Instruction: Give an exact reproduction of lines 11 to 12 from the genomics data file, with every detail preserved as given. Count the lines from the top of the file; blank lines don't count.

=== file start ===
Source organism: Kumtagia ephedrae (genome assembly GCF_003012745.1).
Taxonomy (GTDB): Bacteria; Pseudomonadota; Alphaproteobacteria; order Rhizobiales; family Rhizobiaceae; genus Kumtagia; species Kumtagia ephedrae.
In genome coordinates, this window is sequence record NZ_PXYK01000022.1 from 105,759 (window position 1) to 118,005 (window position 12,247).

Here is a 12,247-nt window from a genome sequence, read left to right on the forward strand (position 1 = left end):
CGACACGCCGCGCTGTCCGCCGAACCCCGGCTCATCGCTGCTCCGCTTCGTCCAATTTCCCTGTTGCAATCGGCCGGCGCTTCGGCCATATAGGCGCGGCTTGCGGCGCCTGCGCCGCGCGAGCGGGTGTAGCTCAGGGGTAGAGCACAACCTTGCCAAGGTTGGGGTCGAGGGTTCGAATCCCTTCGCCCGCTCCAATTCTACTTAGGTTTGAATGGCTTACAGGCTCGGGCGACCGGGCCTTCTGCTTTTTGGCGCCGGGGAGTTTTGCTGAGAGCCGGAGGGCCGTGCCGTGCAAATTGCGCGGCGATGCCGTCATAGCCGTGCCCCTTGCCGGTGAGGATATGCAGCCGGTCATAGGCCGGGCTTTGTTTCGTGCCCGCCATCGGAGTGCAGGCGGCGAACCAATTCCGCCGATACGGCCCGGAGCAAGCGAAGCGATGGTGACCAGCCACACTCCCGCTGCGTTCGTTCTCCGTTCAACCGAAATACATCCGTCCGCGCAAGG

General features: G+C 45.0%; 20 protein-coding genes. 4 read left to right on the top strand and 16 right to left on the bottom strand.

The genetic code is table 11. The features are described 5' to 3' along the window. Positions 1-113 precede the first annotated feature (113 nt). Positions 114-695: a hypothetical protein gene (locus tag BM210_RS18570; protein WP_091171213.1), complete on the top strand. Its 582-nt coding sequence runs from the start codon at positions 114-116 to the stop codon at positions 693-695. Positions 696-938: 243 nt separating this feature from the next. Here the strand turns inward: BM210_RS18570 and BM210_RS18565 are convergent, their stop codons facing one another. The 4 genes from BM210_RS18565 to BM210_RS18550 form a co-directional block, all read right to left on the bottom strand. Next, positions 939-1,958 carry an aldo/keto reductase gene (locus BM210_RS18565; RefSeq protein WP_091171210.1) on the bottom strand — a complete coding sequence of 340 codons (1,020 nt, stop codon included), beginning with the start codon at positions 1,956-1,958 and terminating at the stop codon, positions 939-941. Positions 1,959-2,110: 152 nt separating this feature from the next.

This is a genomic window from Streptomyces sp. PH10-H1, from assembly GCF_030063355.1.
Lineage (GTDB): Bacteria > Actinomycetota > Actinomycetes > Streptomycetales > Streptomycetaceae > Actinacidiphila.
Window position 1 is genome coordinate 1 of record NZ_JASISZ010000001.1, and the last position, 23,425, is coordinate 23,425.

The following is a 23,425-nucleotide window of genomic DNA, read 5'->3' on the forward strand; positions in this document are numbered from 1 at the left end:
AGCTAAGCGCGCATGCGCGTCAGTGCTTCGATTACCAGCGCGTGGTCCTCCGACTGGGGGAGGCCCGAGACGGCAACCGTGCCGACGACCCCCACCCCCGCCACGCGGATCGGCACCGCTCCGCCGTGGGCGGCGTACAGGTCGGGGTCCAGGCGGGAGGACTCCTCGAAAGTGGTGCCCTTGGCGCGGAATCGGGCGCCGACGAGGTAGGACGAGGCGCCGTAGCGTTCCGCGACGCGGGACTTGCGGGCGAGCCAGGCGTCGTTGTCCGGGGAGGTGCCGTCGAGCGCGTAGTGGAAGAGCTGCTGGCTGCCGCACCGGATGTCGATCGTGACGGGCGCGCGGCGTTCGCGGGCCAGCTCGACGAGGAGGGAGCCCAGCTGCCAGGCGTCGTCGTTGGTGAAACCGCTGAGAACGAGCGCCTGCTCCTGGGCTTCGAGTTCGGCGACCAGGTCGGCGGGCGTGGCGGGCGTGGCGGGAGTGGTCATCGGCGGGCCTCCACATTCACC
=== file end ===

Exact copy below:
The following is a 23,425-nucleotide window of genomic DNA, read 5'->3' on the forward strand; positions in this document are numbered from 1 at the left end:
AGCTAAGCGCGCATGCGCGTCAGTGCTTCGATTACCAGCGCGTGGTCCTCCGACTGGGGGAGGCCCGAGACGGCAACCGTGCCGACGACCCCCACCCCCGCCACGCGGATCGGCACCGCTCCGCCGTGGGCGGCGTACAGGTCGGGGTCCAGGCGGGAGGACTCCTCGAAAGTGGTGCCCTTGGCGCGGAATCGGGCGCCGACGAGGTAGGACGAGGCGCCGTAGCGTTCCGCGACGCGGGACTTGCGGGCGAGCCAGGCGTCGTTGTCCGGGGAGGTGCCGTCGAGCGCGTAGTGGAAGAGCTGCTGGCTGCCGCACCGGATGTCGATCGTGACGGGCGCGCGGCGTTCGCGGGCCAGCTCGACGAGGAGGGAGCCCAGCTGCCAGGCGTCGTCGTTGGTGAAACCGCTGAGAACGAGCGCCTGCTCCTGGGCTTCGAGTTCGGCGACCAGGTCGGCGGGCGTGGCGGGCGTGGCGGGAGTGGTCATCGGCGGGCCTCCACATTCACC